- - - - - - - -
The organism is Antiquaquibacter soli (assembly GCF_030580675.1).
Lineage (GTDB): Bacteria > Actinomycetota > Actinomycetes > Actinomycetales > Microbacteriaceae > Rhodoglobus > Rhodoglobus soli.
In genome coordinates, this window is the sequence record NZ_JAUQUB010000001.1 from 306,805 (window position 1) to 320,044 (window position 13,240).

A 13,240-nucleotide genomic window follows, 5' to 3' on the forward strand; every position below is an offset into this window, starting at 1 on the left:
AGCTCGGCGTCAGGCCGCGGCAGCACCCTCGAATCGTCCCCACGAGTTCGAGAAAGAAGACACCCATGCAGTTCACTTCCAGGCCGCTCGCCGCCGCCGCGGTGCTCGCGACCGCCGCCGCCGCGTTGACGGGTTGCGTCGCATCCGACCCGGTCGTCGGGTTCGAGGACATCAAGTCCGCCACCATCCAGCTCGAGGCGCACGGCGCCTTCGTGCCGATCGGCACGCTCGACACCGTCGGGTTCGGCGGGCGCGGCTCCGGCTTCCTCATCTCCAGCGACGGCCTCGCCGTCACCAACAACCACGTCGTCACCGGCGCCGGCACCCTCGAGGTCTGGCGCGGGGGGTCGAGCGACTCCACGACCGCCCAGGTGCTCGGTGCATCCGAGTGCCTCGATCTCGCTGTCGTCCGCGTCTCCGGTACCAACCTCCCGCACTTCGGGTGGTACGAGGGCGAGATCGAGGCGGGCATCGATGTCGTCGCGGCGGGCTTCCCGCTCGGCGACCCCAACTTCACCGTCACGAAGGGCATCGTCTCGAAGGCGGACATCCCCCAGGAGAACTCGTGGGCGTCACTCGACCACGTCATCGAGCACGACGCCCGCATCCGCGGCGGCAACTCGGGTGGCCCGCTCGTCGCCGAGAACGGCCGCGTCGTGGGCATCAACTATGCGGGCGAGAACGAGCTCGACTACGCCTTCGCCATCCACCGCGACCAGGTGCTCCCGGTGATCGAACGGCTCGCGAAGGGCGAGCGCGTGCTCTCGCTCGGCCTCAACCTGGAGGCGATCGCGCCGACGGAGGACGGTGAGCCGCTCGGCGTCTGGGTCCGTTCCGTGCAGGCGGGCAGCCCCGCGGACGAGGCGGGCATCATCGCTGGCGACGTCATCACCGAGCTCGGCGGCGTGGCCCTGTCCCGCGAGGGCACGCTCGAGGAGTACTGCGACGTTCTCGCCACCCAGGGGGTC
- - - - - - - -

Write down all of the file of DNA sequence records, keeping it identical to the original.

The organism is Antiquaquibacter soli (assembly GCF_030580675.1).
Lineage (GTDB): Bacteria > Actinomycetota > Actinomycetes > Actinomycetales > Microbacteriaceae > Rhodoglobus > Rhodoglobus soli.
In genome coordinates, this window is the sequence record NZ_JAUQUB010000001.1 from 306,805 (window position 1) to 320,044 (window position 13,240).

A 13,240-nucleotide genomic window follows, 5' to 3' on the forward strand; every position below is an offset into this window, starting at 1 on the left:
AGCTCGGCGTCAGGCCGCGGCAGCACCCTCGAATCGTCCCCACGAGTTCGAGAAAGAAGACACCCATGCAGTTCACTTCCAGGCCGCTCGCCGCCGCCGCGGTGCTCGCGACCGCCGCCGCCGCGTTGACGGGTTGCGTCGCATCCGACCCGGTCGTCGGGTTCGAGGACATCAAGTCCGCCACCATCCAGCTCGAGGCGCACGGCGCCTTCGTGCCGATCGGCACGCTCGACACCGTCGGGTTCGGCGGGCGCGGCTCCGGCTTCCTCATCTCCAGCGACGGCCTCGCCGTCACCAACAACCACGTCGTCACCGGCGCCGGCACCCTCGAGGTCTGGCGCGGGGGGTCGAGCGACTCCACGACCGCCCAGGTGCTCGGTGCATCCGAGTGCCTCGATCTCGCTGTCGTCCGCGTCTCCGGTACCAACCTCCCGCACTTCGGGTGGTACGAGGGCGAGATCGAGGCGGGCATCGATGTCGTCGCGGCGGGCTTCCCGCTCGGCGACCCCAACTTCACCGTCACGAAGGGCATCGTCTCGAAGGCGGACATCCCCCAGGAGAACTCGTGGGCGTCACTCGACCACGTCATCGAGCACGACGCCCGCATCCGCGGCGGCAACTCGGGTGGCCCGCTCGTCGCCGAGAACGGCCGCGTCGTGGGCATCAACTATGCGGGCGAGAACGAGCTCGACTACGCCTTCGCCATCCACCGCGACCAGGTGCTCCCGGTGATCGAACGGCTCGCGAAGGGCGAGCGCGTGCTCTCGCTCGGCCTCAACCTGGAGGCGATCGCGCCGACGGAGGACGGTGAGCCGCTCGGCGTCTGGGTCCGTTCCGTGCAGGCGGGCAGCCCCGCGGACGAGGCGGGCATCATCGCTGGCGACGTCATCACCGAGCTCGGCGGCGTGGCCCTGTCCCGCGAGGGCACGCTCGAGGAGTACTGCGACGTTCTCGCCACCCAGGGGGTC